Scott (and others) had three main points he wanted to discuss in depth when the subject of homeschooling became something I wouldn't let him shrug off. He wanted to be sure they wouldn't turn out weird. He was worried I might go crazy. And he wanted to know how we'd be assured that they were actually learning what I was teaching.
I laughed at the first point. They're all a little odd in their own right already, but there's not a thing wrong with that. Everyone has quirks. Where they are educated doesn't say much about how eccentric they'll be in adulthood. And we'll keep them involved with other kids so they won't be sheltered and only exposed to me all day, every day. Now that would be scary, and not only for them. I might just go crazy if i were sheltered and only exposed to my three adorable, wonderful monkeys all day, every day. But since that won't be the case...maybe we'll all grow and learn, and not lose our marbles in the process. One can hope.
Now the third item was something that I wondered about too. I know there are two ways to keep progress in check in Washington, giving the kids a standardized achievement test or having their academic skills evaluated by someone certified in the field of education. That's according to the Washington Homeschool Organization. I get what that means, but I still don't know what that looks like. If the same person assesses the kids progress year after year then they'll see what academic growth has occurred. However, I don't know how they gage that the first year, but I'm guessing they'll simply be compared to others their age.
OK. So...what's that mean for me? Do I need to keep detailed records of everything we do? Do I need to assign grades to work? Do I need to have a portfolio of their lap books and art work and whatever else? In black and white...what do I need to do to assure the state that my kids are learning enough of the right stuff? This had become my biggest concern. Even so, I still wasn't super stressed about it. I figured once I got to Washington I'd connect with others and hear how they go about record keeping and academic evaluation.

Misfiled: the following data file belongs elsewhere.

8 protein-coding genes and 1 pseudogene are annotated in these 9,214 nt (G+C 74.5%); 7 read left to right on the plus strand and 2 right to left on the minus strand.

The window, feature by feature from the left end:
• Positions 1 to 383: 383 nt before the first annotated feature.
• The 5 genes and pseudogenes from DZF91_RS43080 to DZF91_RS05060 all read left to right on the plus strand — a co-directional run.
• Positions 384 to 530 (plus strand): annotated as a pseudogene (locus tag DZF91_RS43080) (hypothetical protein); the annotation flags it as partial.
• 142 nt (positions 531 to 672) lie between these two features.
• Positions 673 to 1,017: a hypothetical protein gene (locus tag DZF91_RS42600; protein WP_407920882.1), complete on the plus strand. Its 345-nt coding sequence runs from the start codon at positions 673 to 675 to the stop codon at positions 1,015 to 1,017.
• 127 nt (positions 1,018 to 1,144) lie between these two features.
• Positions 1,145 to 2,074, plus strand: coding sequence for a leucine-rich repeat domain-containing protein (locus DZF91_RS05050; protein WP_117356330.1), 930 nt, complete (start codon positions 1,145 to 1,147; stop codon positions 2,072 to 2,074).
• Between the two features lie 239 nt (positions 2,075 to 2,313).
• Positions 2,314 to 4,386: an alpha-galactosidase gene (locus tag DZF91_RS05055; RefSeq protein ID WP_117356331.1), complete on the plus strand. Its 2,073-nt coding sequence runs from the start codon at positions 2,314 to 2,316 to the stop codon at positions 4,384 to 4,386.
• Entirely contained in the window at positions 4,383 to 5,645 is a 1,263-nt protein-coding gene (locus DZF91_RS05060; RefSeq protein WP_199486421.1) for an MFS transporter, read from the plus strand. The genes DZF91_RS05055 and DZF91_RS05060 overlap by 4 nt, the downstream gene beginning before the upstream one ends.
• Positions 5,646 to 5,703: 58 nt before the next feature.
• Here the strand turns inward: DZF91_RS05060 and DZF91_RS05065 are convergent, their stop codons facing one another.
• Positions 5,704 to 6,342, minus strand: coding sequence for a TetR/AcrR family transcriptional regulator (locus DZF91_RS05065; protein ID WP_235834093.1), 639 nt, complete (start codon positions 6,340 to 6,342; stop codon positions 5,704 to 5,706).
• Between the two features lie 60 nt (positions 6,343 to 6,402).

Then, last night, I read something that took even the little weight from these questions, off my shoulders. Here's an excerpt from The Homeschooling Handbook, by Mary Griffith:
Consider, though, the matter of physical health: How do you tell when your kids are sick if you're not a doctor? It's easy to recognize a healthy kid, and most parents have little trouble determining when their kids are sick. At some point, parents may need professional help for a a diagnosis and treatment, but noticing that there is a problem in the first place is not something most of us have trouble with.
The matter of learning is pretty much the same. It's obvious when kids are learning, and it's a rare parent indeed who cannot tell whether kids are learning as they should be.
I read this and a big ol' light went on! Why, of course, I know when my kids aren't feeling well. And, better yet, I know when they are and aren't learning. I know when they're interested and how they show that they're not getting anything out of whatever is going on. Who can't read that glazed over look? In fact, our interest in how and what our monkeys are learning is the very reason we're going to be homeschooling.
Cool, huh? Nothing to worry about at all. Later in the chapter homeschooling parents give examples of how they keep records and why. I found something middle of the road that I think will work for us and tucked it into our mission statement (still a work in progress, but coming along!).
Another reassuring thing regarding learning...Jace read me a book in Spanish on the way home from school today. He doesn't know Spanish and I haven't spoken it in a decade, but it seems that he did OK, I guess. Why did he read me a book in Spanish? Well, he has a plan to be a commando or special forces agent, something in the military elite. He figures he'll probably end up in Iraq or someplace and need to talk to the enemy in their own language so that he can trick them and, therefore, he'll need to know a lot of different languages. He decided to get a book in Spanish from the library today so that he could start practicing.
Are you worried they won't learn enough?